Q. What made you decide to write your new novel, Basket Case, in the first bio?
I'd always wanted to try that narrative form, but I was worried that I would feel too restricted, being locked inside one character's head.
But since Jack Tagger, the protagonist of Basket Case, is a middle-aged journalist with a mountain of peculiar anxieties, it seemed to make sense to tell the story strictly from his point of view. We have a few things in common, Jack and I.
Q. In the novel, he's an obituary writer for a medium-sized newspaper that's seen better days. In real life, you're a columnist for a big-city newspaper with a national reputation.
It's true that I've never covered the obituary beat, but I've written obituaries and can easily imagine the morbid outlook that would set in, if I had to do it every day. Death is something none of us want to think about it, but what if it was your whole job? Jack's obsessions -- for instance, his habit of memorizing the ages at which famous bios have died -- are perfectly understandable to me. He's looking for just a shred of logic or reason, a pattern to the mortal spiral of our species. None exists, of course. It's all a crap shoot.
Q. This time around, the target of your satire is the newspaper business. Are you trying to get yourself fired?
I've been fortunate to have spent the last 25 years working for a big aggressive newspaper, The Miami Herald. Most journalists aren't so lucky, because most papers in this country aren't very good, and they're getting worse.
The large chains that have been gobbling up so many dailies have profit margins that would make your average crack dealer blush. But they're still not making quite enough money, apparently, so they slash costs by spending less and less on the actual gathering of news.
Readers are being ripped off, communities are being deprived of a vigilant and thorough free press -- but stockholders are happy about the bottom line. There isn't a newspaper in this country -- including The Herald -- that hasn't been seriously hurt by the corporate axe.
Q. Do you think anybody cares enough about journalism these days to read a vicious satire set in that culture?
The whole point of satire is to expose enough of the folly to make people care -- ideally while they're laughing.
But what do I know? Hell, I wrote a whole novel about sex, murder and corruption on the professional bass-fishing circuit. Something tells me that Don Delilo and Richard Ford aren't exactly quaking in their boots.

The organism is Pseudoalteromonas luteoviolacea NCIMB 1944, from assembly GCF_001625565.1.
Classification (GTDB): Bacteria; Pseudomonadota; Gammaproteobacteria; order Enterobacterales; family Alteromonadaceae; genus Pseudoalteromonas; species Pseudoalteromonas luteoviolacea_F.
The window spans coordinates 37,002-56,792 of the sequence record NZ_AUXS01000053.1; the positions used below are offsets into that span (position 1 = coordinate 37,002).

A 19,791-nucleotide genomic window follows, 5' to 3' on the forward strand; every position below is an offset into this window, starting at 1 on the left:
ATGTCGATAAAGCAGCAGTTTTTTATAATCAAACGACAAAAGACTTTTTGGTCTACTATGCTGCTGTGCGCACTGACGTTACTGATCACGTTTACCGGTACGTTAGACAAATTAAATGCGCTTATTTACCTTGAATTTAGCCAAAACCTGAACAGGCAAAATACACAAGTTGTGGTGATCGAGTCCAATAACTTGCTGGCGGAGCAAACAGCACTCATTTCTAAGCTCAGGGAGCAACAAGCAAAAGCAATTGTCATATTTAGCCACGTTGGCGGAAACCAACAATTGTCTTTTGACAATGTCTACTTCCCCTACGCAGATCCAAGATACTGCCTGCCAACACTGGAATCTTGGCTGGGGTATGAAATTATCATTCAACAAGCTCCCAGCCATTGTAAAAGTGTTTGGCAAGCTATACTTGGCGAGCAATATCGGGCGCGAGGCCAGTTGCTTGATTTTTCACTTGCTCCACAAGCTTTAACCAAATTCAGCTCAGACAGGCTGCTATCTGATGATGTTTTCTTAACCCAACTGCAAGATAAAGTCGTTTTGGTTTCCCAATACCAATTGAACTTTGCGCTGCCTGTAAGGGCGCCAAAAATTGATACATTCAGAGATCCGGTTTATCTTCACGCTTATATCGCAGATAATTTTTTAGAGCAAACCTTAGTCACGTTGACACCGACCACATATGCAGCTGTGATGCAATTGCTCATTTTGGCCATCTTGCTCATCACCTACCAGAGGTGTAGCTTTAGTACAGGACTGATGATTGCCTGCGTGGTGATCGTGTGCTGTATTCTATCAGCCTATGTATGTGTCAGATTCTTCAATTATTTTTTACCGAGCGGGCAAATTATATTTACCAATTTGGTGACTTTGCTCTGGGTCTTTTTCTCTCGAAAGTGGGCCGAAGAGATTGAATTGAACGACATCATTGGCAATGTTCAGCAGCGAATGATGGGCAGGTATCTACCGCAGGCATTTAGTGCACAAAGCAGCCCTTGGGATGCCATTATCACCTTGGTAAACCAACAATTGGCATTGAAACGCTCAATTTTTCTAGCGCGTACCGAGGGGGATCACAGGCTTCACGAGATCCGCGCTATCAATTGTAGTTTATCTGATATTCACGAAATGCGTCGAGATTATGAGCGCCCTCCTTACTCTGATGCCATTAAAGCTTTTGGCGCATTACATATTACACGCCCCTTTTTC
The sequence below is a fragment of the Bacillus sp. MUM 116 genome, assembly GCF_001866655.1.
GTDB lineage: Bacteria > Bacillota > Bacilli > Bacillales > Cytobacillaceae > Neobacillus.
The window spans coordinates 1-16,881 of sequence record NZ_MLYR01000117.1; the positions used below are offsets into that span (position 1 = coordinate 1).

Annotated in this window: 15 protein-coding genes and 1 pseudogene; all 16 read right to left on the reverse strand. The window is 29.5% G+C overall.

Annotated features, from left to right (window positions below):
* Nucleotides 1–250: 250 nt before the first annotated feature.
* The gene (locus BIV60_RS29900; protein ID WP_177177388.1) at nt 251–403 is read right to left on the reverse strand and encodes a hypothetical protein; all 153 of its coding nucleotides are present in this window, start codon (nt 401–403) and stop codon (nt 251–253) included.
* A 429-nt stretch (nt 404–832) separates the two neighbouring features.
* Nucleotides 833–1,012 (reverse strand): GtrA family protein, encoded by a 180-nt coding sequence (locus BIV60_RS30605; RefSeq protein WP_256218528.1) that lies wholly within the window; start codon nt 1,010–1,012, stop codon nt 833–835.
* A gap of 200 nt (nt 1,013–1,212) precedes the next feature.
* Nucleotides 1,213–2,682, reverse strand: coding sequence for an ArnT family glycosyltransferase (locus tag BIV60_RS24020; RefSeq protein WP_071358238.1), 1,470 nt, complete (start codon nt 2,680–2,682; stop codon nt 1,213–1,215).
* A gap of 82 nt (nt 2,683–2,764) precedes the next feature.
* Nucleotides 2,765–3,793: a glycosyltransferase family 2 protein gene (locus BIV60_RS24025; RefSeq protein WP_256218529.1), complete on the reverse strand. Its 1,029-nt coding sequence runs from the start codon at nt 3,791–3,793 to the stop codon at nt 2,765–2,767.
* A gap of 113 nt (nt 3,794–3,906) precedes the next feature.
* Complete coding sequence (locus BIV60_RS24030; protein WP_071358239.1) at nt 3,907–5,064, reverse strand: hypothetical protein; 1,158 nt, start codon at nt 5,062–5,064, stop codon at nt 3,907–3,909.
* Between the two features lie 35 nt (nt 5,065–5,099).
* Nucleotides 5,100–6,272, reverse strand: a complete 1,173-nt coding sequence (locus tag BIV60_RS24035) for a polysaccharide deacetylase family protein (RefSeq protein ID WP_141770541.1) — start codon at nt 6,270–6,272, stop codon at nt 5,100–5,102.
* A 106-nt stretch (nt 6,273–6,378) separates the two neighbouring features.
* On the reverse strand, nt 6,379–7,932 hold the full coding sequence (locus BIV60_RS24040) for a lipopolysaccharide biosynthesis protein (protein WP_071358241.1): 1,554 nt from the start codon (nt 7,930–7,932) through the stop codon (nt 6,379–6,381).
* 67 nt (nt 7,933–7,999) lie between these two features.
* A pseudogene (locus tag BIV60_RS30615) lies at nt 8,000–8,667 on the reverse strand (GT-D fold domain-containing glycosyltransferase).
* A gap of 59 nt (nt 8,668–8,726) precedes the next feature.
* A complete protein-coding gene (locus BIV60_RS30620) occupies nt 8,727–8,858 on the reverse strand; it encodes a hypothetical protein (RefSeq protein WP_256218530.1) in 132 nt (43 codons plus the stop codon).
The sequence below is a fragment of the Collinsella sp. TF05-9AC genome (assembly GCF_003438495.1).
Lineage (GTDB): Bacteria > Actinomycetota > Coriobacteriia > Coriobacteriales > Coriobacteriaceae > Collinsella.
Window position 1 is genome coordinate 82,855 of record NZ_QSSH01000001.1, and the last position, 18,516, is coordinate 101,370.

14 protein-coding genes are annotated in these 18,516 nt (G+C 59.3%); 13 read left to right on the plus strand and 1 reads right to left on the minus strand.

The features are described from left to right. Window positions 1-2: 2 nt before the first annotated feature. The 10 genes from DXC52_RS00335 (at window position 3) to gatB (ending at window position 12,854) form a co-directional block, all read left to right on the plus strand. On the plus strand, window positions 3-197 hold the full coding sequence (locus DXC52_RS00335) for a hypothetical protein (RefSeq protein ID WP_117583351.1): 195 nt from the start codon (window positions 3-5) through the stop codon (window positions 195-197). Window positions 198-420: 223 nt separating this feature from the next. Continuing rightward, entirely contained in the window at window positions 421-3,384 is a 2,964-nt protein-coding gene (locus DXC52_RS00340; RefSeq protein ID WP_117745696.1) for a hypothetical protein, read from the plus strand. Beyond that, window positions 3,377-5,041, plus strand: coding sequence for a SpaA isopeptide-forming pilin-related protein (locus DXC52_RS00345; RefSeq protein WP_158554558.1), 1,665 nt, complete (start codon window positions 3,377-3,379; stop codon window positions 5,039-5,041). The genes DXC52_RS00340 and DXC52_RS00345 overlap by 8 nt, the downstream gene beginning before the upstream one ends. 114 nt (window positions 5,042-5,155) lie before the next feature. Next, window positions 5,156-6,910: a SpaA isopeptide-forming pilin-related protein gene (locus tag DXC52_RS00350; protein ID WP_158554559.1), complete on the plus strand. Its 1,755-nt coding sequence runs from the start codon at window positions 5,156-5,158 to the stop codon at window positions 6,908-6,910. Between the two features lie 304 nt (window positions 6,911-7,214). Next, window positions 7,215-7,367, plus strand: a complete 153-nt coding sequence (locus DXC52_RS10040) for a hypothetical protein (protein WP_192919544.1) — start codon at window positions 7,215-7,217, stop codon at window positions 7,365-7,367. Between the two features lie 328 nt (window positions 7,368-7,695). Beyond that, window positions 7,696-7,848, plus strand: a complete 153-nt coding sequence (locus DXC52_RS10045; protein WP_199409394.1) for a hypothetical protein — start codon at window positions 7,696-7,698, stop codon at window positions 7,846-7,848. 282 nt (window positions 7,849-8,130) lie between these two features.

Q. In Basket Case, the mystery revolves around the "accidental" death of a rock star. Were you inspired by anybody in particular?
Actually, I was inspired by all dead rock stars, from Jimi Hendrix to Keith Moon to Duane Allman. In that business, dying young and senselessly is a grand tradition, unfortunately. In the novel, my fictitious rocker is named Jimmy Stoma. He survived the excesses of the Eighties, got straight and retired to Florida where lives in peaceful anonymity.
Until he unexpectedly croaks, of course, and that's when Jack Tagger shows up to do the obituary honors.
Q. How did you come up with the name of the band?
Jimmy and the Slut Puppies -- it's a dandy name, which I more or less stole from my wife. "Slut puppies" is her term for guys who are indiscriminate in their dating habits, to put it politely.
Q. How do you make readers connect with a rock group that never existed?
Through the music -- or, since I'm limited to the printed word, the lyrics.
Lines from Jimmy Stoma's songs are sprinkled throughout the book, because Jack Tagger is listening to his old Slut Puppies CDs for inspiration, and for clues.
Q. And you wrote the words yourself?
It wasn't that hard to come up with a decent phrase or two, or even a couple of verses in one instance. But then the whole gimmick sort of backfired.
Q. What happened?
The title "Basket Case" -- which could apply to a number of characters in the book -- was also the name of a hit single recorded by Jimmy and the Slut Puppies.
There are only two lines in the novel -- "My baby is a basket case, a bipolar mama in leather and lace" -- but the folks at Knopf, my publisher, decided it would be nifty if there was a whole song they could use for promotion.
Q. They wanted a complete set of lyrics?
Not just lyrics but the music, too. They wanted an actual record!
So, because I have no shame, I imposed upon my good friend, Warren Zevon, who knows plenty about songwriting. A few years ago, he'd let me contribute a few tawdry sentiments to two cuts on his "Mutineer" album.
Still, I was astounded when he agreed to help with "Basket Case."" We spent a few weeks faxing lyrics back and forth, and then one day a CD arrives in the mail -- Warren's first stab at some riffs to go with the words.
As soon as I put it in the CD-Rom, I nearly fell off my chair. The lead guitar was a gas, smoking hot, and Warren's voice sounded fantastic. I immediately called him up and said, "Man, this is way too good for Jimmy and the Slut Puppies." And Warren said, "I've never done a title cut for a novel before."
Q. Is the song done?
Not only is it done, it's going to be on his new album.
Q. Will Jimmy Stoma receive any of the royalties?
His fictitious estate might get a fictitious check, but I wouldn't hold my breath. The music business is cruel to the dead and living alike.
Q. How can you write a novel about rock n' roll and get Elvis Presley's age wrong?
It's not easy, but I did it. Those who believe that Elvis is really dead tend to accept the official report that he was 42 years old when he passed away. However, Jack Tagger, the protoganist of Basket Case, thinks that Elvis was 46. That's probably because he used the same cheap almanac that I did, which had it wrong, and was too lazy to doublecheck. By the time I caught my mistake it was too late to change it in the novel, so now it becomes Jack's screwup, another of his morbid fixations. Such are the fringe benefits of writing fiction.